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Avalanche hits a Great Northern Railway train near Corea, killing eight passengers on January 22, 1916.
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On January 22, 1916, eight passengers are killed when an avalanche sweeps down Windy Mountain in the Cascades and strikes a westbound Great Northern passenger train, shoving two rail cars over an 80-foot embankment. The disaster occurs near Corea station, seven rail miles west of Tye (formally Wellington), the west portal of the Cascade Tunnel, which in 1910 had been the scene of one of the worst railroad disasters in United States history.
The Problem of Snow
Snowfall had been exceptionally heavy in the Cascade
Mountains during the winter of 1915-1916 and slides and avalanches were a
frequent occurrence. Lengthy snow delays
were a major problem as they wreaked havoc upon the Great Northern Railway
system. Rotary snowplows and hundreds of
laborers were kept extremely busy keeping the route clear for the numerous
trains that passed through Stevens Pass on a daily basis.
Corea (elevation 2,106 ft.) was a small company town that
existed to support the Great Northern Railway, building and repairing
the numerous snow sheds and maintaining the tracks along the tortuous route
across the south face of Windy Mountain (elevation 5,680). The town was seven rail miles west of Tye
(previously named Wellington), the west portal of the Cascade Tunnel, which in 1910
was the scene of one of the worst railroad disasters in U.S. history. Leaving Tye, the route continued west down a
2.2 percent grade, passed through Embro (formerly Alvin), entered a 170-degree
curve that ran through Horseshoe Tunnel and crossed a 350-foot-long trestle
over Martin Creek before arriving at the Corea station.
On Thursday night, January 20, 1916, more than 14 inches of wet
snow fell on the Cascade Mountains and continued until noon on Friday. The temperature rose above freezing and then
it began to rain and it rained all Friday night. On Saturday morning, January 22, 1916, the
westbound Great Northern Cascade Limited, train No. 25, from Spokane was
standing on the railroad tracks on the upper grade above Corea, waiting for a
section crew to remove a minor snowslide blocking the rails. At 7:15 a.m. workmen had removed the snow and
debris covering the tracks and the train was signaled to proceed.
At that moment, an avalanche swept down Windy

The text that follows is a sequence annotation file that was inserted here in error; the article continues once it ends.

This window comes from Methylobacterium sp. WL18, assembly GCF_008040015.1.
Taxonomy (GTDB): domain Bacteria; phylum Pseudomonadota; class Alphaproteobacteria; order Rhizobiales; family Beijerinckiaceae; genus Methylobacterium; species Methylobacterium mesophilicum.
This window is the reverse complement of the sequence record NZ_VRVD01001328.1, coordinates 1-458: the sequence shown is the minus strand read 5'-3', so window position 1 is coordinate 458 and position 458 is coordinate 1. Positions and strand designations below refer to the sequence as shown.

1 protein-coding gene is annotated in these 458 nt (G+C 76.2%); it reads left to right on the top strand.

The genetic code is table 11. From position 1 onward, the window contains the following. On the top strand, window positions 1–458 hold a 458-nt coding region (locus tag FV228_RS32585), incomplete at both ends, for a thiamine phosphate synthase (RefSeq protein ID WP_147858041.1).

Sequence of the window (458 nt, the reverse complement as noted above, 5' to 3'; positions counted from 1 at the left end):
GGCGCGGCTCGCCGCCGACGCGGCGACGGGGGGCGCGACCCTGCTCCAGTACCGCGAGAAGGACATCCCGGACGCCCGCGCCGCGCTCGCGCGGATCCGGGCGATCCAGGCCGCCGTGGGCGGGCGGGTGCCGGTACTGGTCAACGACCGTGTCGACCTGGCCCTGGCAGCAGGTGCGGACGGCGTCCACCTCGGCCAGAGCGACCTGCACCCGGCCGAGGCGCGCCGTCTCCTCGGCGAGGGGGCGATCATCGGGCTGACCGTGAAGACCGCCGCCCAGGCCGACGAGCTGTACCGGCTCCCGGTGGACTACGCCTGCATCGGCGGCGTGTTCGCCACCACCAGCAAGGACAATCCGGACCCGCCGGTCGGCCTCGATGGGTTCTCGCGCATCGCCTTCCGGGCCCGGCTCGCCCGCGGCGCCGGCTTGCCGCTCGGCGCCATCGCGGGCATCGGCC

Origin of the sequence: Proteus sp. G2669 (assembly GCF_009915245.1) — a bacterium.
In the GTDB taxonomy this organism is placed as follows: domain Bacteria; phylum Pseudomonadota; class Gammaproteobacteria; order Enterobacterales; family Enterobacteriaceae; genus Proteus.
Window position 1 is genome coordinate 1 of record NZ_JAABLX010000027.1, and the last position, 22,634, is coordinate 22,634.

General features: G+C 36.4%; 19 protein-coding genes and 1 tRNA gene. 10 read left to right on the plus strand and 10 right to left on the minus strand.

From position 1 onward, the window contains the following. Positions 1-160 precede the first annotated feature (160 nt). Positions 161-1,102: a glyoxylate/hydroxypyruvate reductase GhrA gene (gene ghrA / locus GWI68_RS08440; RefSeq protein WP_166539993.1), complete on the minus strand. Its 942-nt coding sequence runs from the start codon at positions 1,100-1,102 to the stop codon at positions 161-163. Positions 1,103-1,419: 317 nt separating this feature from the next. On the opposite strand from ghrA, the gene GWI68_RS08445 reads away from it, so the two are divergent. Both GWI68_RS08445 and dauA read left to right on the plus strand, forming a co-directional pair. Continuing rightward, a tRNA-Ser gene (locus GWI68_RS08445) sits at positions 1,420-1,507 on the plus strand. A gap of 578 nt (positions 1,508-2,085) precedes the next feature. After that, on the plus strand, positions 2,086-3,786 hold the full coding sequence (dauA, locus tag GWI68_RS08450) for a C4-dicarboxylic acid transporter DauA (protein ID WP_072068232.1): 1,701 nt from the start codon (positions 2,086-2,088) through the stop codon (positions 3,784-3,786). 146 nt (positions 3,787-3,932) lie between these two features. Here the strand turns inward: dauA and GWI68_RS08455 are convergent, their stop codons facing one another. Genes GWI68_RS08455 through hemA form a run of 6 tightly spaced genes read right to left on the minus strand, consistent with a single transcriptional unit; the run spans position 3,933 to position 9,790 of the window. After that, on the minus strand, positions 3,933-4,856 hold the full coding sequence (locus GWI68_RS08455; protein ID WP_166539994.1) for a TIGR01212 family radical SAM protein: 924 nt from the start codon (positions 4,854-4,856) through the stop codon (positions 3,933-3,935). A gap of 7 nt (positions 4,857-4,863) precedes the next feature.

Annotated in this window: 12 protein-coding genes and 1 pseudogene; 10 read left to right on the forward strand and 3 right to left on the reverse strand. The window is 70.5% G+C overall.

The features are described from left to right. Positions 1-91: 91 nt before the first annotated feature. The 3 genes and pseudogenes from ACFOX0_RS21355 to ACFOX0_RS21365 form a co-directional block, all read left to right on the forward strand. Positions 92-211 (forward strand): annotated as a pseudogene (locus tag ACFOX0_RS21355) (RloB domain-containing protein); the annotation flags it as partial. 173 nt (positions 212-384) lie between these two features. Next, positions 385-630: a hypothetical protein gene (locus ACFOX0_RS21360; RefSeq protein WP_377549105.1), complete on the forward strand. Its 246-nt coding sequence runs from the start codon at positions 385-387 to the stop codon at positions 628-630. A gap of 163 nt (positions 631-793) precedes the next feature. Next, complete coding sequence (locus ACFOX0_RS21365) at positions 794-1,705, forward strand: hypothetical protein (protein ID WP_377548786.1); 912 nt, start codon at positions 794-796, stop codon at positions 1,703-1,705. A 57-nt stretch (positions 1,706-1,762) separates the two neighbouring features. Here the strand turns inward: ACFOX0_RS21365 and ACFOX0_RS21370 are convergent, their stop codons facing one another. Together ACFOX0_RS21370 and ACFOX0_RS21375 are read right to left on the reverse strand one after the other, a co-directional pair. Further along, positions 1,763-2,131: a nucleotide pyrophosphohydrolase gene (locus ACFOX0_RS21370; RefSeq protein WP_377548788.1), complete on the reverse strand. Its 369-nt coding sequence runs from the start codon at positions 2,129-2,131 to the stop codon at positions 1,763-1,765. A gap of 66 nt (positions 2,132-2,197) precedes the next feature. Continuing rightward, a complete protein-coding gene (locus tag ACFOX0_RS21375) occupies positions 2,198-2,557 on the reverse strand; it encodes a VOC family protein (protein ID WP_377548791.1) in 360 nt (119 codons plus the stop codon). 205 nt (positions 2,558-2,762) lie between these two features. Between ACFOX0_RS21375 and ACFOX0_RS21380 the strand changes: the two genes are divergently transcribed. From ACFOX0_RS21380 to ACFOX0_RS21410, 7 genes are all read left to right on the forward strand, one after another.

Mountain and struck the Cascade Limited broadside. Three rail cars were taken from the middle of
the train, the engines and other cars remaining on the rails. The day coach and dining car were carried
over the embankment and tumbled toward the lower grade of the horseshoe curve,
approximately 80-feet below. The
sleeping car was toppled onto its side with one end hanging precariously over
the embankment, but remained on the upper grade. The dining car stopped sliding partway down
the hillside and caught fire. The day
coach, a steel car, was taken all the
way down to the lower tracks and was covered with snow and debris.
The section crew, already at the scene, immediately rescued
the passengers from inside the sleeping car. Several had suffered minor injuries when the car toppled over, but there
were no fatalities. A search of the
dining car yielded three injured and two dead passengers. Although hurt and disoriented, the five dining-car
employees managed to escape on their own. The dead passengers were identified as Walter S. Carter and Bert F.
Rescuing passengers from the day coach proved to be more
problematic as it had disappeared under several feet of snow. It took workers 30 minutes to cautiously
descend to the car’s location and over an hour of digging through the pile of
compacted snow and debris to uncover one end.
The job was risky as deep banks and drifts of snow on the mountainside
were unstable and posed an immediate threat to the rescuers. Undaunted, they hacked through the roof of
the car with axes and worked as quickly as possible to bring out the
passengers. It took six hours to get
everyone out of the car. During the
rescue operation, another avalanche occurred near Embro, demolishing more than 400
feet of snowshed.
Among the passengers riding in the day coach were Edward C.
Battermann, age 33, his wife, Dora, age 32, and their three children, Clarence,
age 8, Elmer, age 5, and eight-month-old Malinda. The Battermanns were on their way to Albany,
Oregon, to attend the funeral of Dora’s mother. When the avalanche struck, Dora was in the washroom warming a bottle of
milk for Malinda. The bottle broke
seriously lacerating her hand. She was
buried in the wreckage for nearly two hours before being rescued. Searchers found Edward dead with the lifeless
body of his baby daughter, Malinda, cradled in his arms. Clarence was missing and Elmer escaped from
the accident uninjured.
Counting the Living and the Dead
By noon, Great Northern Railway officials had complied a comprehensive list of
passengers aboard the train. Thirty-four
passengers had survived the avalanche. Twenty-two had been injured, four were missing and four were known
dead. All the members of the train’s
crew, with the exception of the five employees in the diner, were in cars the
avalanche missed and were not injured. The passengers were taken to the hotel at Scenic to wait for
the tracks to be cleared of snow and debris. A relief train soon arrived and transported the passengers to Everett, where the injured received medical care. Six passengers, more seriously injured, were admitted to Providence
Hospital in Everett for additional treatment.
Dora F. Battermann (1884-1982) did not learn until she was
hospitalized at Providence Hospital for cuts, bruises, and shock, that her
husband and two of her children had been killed in the train wreck. She believed they had survived and had gone
to Seattle on another train. Railroad